Unlike other stone lions stationed on either side of traditional buildings’ gates, a male and a female that sit in front of the Martyrs’ Shrine in New Taipei City (新北市) appear very lifelike.
This is not only because of their stateliness, but also because of their obvious sexual characteristics.
Many visitors to the shrine have been seen staring closely at the pair of stone lions, as the male one has a rare penis, while the female has a pair of slightly swollen breasts and holds a little stone baby lion down with one paw.
Some adults blushed upon looking at the statues’ obvious sexual characteristics, while young children said they were embarrassed.
Sanchong District (三重) chief Yang Yi-te (楊義德), the former director of the city’s department of civil affairs, said the department had received complaints from residents who find the sexual features disturbing.
Some feel that the authorities should “clothe the x-rated sculptures” that are on display in an open area where children and tourists often visit, Yang said.
“The public should not overly interpret the appearances of the two stone lions, or look at them with a prejudiced view, as they are merely traditional pieces of art that are of cultural significance,” he said in response to the complaints.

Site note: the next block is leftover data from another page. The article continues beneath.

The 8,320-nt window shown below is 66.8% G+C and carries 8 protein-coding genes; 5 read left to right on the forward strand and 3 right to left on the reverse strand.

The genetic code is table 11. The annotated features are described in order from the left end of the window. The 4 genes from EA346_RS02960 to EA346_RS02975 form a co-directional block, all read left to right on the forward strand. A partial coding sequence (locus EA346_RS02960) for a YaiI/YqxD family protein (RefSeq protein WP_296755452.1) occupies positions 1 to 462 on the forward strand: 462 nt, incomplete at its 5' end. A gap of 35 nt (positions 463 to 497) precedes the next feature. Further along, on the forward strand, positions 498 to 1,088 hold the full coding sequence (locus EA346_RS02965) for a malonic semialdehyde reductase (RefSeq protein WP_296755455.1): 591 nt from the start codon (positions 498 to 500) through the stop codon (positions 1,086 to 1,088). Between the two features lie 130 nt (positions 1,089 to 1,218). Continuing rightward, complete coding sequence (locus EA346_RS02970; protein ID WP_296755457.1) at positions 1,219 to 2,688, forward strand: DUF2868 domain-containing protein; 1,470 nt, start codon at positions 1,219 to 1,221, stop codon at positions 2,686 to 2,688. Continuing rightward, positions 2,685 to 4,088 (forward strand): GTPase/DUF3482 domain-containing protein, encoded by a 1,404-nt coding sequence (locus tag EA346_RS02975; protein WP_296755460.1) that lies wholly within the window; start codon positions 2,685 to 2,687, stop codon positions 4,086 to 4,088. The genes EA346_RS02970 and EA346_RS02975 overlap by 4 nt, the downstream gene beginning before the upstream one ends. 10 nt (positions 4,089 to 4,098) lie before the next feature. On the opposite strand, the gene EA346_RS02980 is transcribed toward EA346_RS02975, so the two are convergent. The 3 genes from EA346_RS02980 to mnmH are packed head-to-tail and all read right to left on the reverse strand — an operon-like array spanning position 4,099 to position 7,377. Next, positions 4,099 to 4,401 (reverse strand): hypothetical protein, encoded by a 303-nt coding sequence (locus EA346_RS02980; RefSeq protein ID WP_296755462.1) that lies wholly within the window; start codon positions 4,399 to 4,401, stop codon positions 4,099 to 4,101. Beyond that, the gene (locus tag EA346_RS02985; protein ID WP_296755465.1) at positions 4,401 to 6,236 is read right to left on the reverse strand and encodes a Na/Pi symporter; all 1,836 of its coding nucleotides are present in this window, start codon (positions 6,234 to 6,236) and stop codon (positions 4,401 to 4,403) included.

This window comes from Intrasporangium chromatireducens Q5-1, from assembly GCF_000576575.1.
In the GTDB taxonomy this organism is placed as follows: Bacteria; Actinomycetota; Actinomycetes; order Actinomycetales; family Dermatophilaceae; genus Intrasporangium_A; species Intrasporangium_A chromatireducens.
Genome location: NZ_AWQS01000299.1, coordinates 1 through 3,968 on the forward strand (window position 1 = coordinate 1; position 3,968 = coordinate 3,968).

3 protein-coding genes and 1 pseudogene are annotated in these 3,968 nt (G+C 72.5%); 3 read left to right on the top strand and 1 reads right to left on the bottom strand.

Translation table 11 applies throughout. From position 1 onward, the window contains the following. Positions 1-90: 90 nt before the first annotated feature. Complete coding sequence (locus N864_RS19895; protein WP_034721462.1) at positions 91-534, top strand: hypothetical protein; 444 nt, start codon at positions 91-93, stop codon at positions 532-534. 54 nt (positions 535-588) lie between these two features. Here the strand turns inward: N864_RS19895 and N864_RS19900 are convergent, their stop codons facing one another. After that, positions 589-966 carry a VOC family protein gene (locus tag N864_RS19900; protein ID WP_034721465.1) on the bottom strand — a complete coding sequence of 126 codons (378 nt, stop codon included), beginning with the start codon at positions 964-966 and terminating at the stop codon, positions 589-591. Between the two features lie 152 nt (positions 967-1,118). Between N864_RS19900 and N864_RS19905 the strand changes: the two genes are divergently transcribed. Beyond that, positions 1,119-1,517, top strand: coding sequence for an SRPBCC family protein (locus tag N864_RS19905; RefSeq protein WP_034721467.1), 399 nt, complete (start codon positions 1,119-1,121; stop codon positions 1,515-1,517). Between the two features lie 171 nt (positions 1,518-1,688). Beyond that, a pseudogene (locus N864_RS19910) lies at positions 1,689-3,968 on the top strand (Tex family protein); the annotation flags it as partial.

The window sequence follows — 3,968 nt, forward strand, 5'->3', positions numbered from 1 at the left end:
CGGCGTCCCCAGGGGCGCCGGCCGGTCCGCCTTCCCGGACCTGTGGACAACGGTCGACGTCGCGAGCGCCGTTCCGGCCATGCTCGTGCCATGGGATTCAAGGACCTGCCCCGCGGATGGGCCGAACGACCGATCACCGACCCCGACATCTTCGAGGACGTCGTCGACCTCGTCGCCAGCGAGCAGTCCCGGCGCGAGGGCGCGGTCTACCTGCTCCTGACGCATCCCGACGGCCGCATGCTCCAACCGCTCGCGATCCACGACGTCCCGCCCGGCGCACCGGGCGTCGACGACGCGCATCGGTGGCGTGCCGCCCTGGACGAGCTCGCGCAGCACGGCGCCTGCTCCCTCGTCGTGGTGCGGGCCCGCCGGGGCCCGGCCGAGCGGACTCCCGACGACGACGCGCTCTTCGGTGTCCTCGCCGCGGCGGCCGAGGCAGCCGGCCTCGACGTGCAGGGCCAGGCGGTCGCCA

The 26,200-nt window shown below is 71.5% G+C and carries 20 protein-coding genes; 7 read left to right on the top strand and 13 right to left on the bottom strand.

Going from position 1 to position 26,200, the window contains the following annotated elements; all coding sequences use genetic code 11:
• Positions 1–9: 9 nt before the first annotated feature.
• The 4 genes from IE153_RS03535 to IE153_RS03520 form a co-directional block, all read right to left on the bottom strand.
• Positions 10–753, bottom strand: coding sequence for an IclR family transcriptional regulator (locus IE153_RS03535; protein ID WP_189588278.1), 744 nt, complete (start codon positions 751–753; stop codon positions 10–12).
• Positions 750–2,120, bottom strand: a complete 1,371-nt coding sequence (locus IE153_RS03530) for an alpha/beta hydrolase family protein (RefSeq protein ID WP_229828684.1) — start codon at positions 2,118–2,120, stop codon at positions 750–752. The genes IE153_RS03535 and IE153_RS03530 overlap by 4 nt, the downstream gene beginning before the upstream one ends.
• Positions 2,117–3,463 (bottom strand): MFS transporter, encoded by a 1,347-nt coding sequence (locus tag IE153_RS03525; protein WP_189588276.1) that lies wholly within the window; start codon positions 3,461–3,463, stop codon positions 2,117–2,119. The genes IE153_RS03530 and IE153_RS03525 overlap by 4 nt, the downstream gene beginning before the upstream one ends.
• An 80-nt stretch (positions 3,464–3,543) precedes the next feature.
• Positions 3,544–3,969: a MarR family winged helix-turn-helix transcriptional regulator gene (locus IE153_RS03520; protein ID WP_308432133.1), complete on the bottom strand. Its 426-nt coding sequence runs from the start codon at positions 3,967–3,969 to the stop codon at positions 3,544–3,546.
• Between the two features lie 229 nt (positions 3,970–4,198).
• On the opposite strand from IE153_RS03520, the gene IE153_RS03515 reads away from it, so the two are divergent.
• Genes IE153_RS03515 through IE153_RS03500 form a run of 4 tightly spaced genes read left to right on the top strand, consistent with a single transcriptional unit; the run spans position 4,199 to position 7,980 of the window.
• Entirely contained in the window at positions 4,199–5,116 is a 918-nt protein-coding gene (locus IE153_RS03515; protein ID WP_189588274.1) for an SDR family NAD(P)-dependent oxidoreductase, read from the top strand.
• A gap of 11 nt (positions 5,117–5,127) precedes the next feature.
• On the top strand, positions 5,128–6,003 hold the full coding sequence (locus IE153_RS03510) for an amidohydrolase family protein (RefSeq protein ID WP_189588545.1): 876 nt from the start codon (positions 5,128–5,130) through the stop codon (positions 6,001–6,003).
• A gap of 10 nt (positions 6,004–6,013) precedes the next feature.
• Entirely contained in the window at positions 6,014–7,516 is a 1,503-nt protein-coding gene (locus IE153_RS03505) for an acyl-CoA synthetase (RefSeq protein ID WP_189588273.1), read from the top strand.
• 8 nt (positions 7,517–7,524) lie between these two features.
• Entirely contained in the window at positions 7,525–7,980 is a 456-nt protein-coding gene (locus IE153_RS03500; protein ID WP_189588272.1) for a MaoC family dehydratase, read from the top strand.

“This is like the statues of urinating little boys installed in European-style gardens — people no longer find them strange, as such sculptures have become commonplace,” Yang added.
A local resident surnamed Huang (黃) said the public should not take the exposed sexual characteristics too seriously, saying they posed no serious harm and that people should simply laugh the matter off.
Some parents even praised the stone lions as “great statues of personification,” which they said serve as good models for them to teach sex education to their children.
Religion and Customs Division chief Chen Yi-chun (陳怡君) said that only a fraction of stone lions across the country have sexual characteristics — an obvious way for the people to distinguish their gender.
“However, since the city’s Martyrs’ Shrine only dates back about four decades, it is difficult to determine the reasons behind the pair’s rare natural design,” Chen said.
As for the possibility of covering up the stone lions, Chen said the department would deliberate on the matter and it would consider putting a proposal in next year’s budget.